Windows No Longer Detects a Homegroup

  1. abrogard's Avatar
    Posts : 421
    win10
       #1

    Windows No Longer Detects a Homegroup


    my boys want to play minecraft on the lan.

    so i create a homegroup. with their machines switched off.

    then i switch on their machines and see the message that i've created a homegroup.

    so i click 'join' and input the password.

    and both machines give me an error message that they 'no longer see a homegroup'.

    that's a bit weird isn't it?

    we all have IPv6 enabled. the connection is wifi. the router has IPv6 enabled, each machine says so.

    i have run the network and the homegroup troublemakers.. no luck.

    any suggestions?
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  2. bro67's Avatar
    Posts : 8,370
    Mac OS Catalina
       #2

    Homegroup has zero to do with using programs between two or more computers on a network. It is just for allowing the access of the libraries on Windows 7, 8.x and 10.x OS. If you have the native Windows firewall or a third party security software, it can stop Minecraft from working. There is a huge forum relating to Minecraft and along with how to use a third machine and even a Raspberry Pi as a server.

    You also do not need IPv6 to play games between machines.
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  3. abrogard's Avatar
    Posts : 421
    win10
    Thread Starter
       #3

    Thanks for that. Good to know. The homegroup thing totally besides the point, eh? Good.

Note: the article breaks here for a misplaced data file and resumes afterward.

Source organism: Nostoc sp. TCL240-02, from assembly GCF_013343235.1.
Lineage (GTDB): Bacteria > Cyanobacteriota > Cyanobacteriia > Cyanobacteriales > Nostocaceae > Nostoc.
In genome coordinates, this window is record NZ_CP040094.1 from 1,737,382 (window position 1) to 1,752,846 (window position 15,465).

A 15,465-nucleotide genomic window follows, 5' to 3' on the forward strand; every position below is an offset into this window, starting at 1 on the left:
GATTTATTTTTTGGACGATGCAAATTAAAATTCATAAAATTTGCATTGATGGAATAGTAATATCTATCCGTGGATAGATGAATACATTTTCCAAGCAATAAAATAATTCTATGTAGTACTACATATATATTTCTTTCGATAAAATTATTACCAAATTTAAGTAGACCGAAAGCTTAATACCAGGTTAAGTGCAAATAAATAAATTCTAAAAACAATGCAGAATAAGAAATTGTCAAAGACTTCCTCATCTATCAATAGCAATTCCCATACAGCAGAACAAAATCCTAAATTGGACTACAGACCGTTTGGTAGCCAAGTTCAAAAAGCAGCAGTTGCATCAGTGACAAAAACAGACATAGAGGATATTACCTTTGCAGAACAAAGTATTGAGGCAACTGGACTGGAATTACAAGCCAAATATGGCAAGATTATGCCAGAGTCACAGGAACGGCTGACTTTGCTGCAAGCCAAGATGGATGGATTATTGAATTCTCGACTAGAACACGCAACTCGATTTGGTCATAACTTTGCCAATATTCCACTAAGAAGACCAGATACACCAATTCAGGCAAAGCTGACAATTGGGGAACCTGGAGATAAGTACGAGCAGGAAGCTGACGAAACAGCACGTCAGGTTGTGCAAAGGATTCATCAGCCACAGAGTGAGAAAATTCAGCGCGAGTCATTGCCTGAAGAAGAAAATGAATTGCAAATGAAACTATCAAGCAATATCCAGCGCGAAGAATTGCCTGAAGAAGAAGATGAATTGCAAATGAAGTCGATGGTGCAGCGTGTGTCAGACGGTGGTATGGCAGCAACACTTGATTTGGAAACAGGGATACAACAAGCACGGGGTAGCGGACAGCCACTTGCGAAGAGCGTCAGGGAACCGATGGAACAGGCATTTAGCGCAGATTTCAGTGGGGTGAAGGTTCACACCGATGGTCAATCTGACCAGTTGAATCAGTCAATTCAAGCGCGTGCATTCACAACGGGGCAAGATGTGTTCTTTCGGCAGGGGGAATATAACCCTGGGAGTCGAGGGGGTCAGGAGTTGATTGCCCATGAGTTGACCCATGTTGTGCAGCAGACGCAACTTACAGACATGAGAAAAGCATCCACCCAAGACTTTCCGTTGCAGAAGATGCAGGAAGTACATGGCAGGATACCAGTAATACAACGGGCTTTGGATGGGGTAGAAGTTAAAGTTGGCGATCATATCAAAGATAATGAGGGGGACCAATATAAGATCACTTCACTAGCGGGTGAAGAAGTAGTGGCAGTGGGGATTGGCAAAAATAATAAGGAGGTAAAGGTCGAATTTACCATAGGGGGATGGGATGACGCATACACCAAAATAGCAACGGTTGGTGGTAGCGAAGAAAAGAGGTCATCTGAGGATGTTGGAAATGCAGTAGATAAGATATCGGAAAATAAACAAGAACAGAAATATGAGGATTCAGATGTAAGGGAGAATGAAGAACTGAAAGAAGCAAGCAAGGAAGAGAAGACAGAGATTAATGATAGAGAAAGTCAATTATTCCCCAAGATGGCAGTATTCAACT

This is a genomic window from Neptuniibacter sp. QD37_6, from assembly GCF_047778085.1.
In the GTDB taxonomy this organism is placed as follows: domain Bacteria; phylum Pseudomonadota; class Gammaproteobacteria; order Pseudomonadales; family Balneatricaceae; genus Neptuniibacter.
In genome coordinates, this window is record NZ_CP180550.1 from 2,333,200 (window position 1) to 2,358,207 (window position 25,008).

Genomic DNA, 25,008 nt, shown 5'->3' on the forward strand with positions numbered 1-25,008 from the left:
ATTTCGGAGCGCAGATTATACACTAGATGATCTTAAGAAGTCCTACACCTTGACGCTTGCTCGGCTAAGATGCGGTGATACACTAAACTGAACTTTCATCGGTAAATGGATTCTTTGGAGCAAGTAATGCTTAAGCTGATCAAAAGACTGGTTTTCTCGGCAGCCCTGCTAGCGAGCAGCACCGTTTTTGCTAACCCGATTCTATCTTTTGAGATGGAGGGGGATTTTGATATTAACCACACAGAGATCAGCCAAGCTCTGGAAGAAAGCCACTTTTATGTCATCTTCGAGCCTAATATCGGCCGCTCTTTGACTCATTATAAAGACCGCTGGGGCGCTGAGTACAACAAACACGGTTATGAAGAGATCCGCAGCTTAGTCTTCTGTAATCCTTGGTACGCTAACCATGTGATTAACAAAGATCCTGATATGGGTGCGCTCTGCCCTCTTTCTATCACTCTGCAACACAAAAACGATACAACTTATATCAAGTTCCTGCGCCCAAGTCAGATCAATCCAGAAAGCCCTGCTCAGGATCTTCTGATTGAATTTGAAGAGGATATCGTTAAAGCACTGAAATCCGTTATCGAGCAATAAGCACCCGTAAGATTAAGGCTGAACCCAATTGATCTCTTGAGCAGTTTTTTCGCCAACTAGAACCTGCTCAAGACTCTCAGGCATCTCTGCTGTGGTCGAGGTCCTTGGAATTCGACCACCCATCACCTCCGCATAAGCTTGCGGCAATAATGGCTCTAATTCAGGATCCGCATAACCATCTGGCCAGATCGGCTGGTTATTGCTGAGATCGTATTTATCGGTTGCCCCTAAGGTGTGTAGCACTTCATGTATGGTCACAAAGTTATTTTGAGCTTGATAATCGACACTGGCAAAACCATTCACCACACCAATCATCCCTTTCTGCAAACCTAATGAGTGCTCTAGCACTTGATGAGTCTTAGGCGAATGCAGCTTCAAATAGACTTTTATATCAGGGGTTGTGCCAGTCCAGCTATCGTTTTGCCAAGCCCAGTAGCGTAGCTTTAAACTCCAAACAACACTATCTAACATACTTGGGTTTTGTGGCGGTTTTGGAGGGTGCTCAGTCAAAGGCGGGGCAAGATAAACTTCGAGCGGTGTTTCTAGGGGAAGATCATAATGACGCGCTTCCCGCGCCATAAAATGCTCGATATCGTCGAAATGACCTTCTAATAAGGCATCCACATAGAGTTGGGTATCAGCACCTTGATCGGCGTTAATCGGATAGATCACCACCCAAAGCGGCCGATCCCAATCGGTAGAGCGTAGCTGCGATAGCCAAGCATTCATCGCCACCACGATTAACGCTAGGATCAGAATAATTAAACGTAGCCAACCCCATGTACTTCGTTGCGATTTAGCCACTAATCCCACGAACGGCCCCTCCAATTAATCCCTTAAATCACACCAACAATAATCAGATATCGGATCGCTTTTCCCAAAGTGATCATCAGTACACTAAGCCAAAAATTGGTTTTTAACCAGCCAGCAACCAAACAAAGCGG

As it happens I was able to fix the homegroup thing - I left all the machines switched on with the 'failed to connect' machines still showing that window.

    Then I went back to my machine and quit the homegroup. then I was able to create a new homegroup. And I got a new password.

    I went back to the other machines and closed the 'error window' which revealed the input password screen. I input the new password and after a moment got 'you are connected'.

    So that's that.

    So back to minecraft (which wasn't the subject of this query, just background info). My boys tell me they can't get it going. So I'll look for the reason for that somewhere in the network setup.

    I simply hadn't realised there was a clear distinction between homegroup and network. So one still needs the network setup in win10? The similarity between words: 'homegroup' and 'workgroup' was enough to confuse me. I never thought much about it but I guess generally thought win10 homegroups were the win10 network.

    so I'd guess i should look at firewalls and anti virus for starters.. and consult minecraft forums...

    thankyou.

    :)
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  4. bro67's Avatar
    Posts : 8,370
    Mac OS Catalina
       #4

    Home Group does not allow Minecraft to work. It is only for connecting to shared libraries, which are shortcuts to a user "My" folders (ie My Documents, My Pictures, etc.). You should not have any firewalls running on machines within your network behind the Gateway. If they are connecting to an outside server, there can be a limit to the fact that you only have one IP to share and game servers will not allow two machines to connect with the same IP.
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  5. abrogard's Avatar
    Posts : 421
    win10
    Thread Starter
       #5

    bro67 said:
    Home Group does not allow Minecraft to work
    but does it stop it from working?

    It is only for connecting to shared libraries, which are shortcuts to a user "My" folders (ie My Documents, My Pictures, etc.).
    That's absolutely all it does? Cripes. I hate that user folders/shortcuts feature. I just find it needless complication and source of confusion. a simple directory tree is all I require.

    And across the LAN we do virtually nothing ( just a family at home here ) only I may copy some files/apps onto family machines from time to time.